The term magical realism seems like a contradiction, but I was always clear on wanting distinct consequences for the use of magic. It was also never going to be a solution to everything. Magic can’t heal a genetic illness any more than it can remove terminal cancer. The dead can’t be brought back to life. As enchanting as magic may be, the setting is rooted in the real world and no amount of power can replace antibiotics, mobile phones or public transport. There must also always be a cost associated with magic, both in terms of casting it and its consequences; the greatest example of this is the fact that the penalty for murder committed with the use of magic is death. And pushing your power to its limits means risking not just your magic reserves but your life.

Once I began writing Fallible Justice, I used one rule to guide my world-building: if it’s not relevant to the scene, don’t put it in. Thus I explained what Shamans were when the reader first meets Karrion the Bird Shaman, but the fact that Shamans can take animal companions didn’t come up until my main character, Yannia, met one such animal. The first chapter begins with Yannia channelling her power. In that way, the reader gets to experience what Yannia can do long before I give a name to what she is. But in that first chapter, I also began setting down Yannia’s limitations. She may have magic, but that doesn’t make her omnipotent. In fact, I believe she’s so relatable as a character because she’s deeply flawed.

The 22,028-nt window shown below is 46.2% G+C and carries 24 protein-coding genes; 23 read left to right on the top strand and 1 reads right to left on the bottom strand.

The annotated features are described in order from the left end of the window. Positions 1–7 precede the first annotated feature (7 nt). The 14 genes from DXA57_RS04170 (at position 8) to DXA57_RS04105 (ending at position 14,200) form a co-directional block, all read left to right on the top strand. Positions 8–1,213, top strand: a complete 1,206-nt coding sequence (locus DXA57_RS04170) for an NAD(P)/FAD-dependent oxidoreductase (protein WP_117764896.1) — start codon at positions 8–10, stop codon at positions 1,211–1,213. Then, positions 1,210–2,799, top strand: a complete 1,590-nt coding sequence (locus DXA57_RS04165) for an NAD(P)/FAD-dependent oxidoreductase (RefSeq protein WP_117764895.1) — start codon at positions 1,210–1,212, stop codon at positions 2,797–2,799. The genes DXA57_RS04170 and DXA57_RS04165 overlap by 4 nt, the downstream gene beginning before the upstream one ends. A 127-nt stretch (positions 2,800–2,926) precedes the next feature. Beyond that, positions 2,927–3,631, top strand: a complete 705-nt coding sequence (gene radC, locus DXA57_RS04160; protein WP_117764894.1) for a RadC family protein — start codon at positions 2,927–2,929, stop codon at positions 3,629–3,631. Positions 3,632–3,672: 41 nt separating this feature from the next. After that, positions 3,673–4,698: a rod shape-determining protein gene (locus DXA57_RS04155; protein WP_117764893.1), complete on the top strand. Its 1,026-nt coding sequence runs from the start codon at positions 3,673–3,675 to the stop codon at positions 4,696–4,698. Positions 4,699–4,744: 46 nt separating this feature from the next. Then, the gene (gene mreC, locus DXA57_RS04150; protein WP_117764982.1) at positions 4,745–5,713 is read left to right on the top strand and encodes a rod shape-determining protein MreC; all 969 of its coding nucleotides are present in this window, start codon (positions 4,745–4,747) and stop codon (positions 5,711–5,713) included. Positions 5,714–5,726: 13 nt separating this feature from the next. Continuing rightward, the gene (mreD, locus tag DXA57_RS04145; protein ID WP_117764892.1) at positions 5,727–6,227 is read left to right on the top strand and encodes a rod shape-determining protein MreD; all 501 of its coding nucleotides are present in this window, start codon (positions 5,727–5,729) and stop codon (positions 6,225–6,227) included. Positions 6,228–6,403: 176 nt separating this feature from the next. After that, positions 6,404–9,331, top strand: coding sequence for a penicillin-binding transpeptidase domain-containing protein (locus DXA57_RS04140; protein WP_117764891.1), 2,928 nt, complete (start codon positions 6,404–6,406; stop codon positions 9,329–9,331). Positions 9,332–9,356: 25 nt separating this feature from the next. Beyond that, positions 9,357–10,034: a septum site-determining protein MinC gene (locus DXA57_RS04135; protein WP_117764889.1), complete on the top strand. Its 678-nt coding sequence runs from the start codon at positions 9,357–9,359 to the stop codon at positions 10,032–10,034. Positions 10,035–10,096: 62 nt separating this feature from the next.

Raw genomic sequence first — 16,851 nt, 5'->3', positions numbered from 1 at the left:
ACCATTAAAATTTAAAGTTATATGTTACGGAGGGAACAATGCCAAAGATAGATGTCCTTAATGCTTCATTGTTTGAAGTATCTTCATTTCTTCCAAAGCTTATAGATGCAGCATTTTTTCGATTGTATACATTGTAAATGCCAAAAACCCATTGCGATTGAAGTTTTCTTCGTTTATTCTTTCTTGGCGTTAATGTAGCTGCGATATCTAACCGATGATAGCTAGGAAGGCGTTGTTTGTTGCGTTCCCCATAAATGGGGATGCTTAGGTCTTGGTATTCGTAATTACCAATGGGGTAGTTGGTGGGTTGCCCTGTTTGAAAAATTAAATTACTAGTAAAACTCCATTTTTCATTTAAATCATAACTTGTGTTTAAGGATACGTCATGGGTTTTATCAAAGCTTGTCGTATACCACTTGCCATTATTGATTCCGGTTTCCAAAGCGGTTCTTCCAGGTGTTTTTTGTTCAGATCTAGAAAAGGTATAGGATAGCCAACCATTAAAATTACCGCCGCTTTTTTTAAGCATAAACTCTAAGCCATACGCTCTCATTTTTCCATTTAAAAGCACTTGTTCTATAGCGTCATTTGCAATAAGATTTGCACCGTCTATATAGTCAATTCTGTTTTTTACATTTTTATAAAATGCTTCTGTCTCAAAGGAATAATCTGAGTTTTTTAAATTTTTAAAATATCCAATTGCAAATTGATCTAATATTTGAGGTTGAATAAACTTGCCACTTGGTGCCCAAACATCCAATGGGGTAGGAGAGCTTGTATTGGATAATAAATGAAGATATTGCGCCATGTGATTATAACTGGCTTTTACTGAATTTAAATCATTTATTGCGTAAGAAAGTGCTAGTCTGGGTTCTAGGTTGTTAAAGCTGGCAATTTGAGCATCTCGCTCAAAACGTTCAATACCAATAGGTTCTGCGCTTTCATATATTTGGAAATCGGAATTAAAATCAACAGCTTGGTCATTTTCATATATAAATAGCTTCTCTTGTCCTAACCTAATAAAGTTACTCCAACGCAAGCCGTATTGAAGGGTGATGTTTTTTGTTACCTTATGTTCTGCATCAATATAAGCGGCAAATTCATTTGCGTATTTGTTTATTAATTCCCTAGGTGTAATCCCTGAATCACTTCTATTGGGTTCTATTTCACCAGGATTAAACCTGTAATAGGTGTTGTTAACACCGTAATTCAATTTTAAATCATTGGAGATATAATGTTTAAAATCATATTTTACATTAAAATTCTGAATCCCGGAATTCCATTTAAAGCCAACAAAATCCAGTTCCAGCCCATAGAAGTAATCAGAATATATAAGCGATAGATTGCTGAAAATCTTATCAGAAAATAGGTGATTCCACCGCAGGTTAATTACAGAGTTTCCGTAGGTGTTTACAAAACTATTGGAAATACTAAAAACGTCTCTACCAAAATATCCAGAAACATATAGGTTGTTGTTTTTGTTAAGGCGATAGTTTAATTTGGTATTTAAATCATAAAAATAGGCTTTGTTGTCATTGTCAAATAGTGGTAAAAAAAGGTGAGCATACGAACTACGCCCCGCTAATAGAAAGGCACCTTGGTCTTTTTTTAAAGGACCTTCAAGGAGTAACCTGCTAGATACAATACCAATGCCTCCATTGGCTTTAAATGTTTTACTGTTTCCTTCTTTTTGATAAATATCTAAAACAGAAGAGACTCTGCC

As much fun as world-building can be, it must all be in service of the story. The story needs the world to provide context for the events and the characters’ actions, but the world is only relevant within the framework of the story. Striking a balance between the two means transporting the reader to the pages of the book and allowing them to live the story for themselves.

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About the author: Laura is a Finn who has spent most of her adult life in England. She is currently living in Hertfordshire with a flatmate who knows too much and their three dogs. Books and storytelling have always been a big part of her life, be it in the form of writing fanfiction, running tabletop roleplaying games or, more recently, writing original fiction. When she is not writing, editing or plotting, she works as an accountant. With two degrees in archaeology, she possesses useful skills for disposing of or digging up bodies, and if her
internet search history is anything to go by, she is on several international watch lists. Her debut novel, Fallible Justice, will be published in November 2018 by Louise Walters Books and the sequel, Echo Murder, in June 2019. They are paranormal crime novels set in modern day London, but with magic, murder and general mayhem, and they begin the Wilde Investigations series.

You can keep up with Laura on the following social media pages:

      

And on her website: https://lauralaaksobooks.com/ and her author page on Goodreads.

The book is available in paperback and ebook from the following:

Louise Walters Books   Amazon UK   Amazon.com

 

 

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About

 Amanda Saint

  (210 articles)

Amanda is a novelist, short story writer and features journalist who started Retreat West in 2012.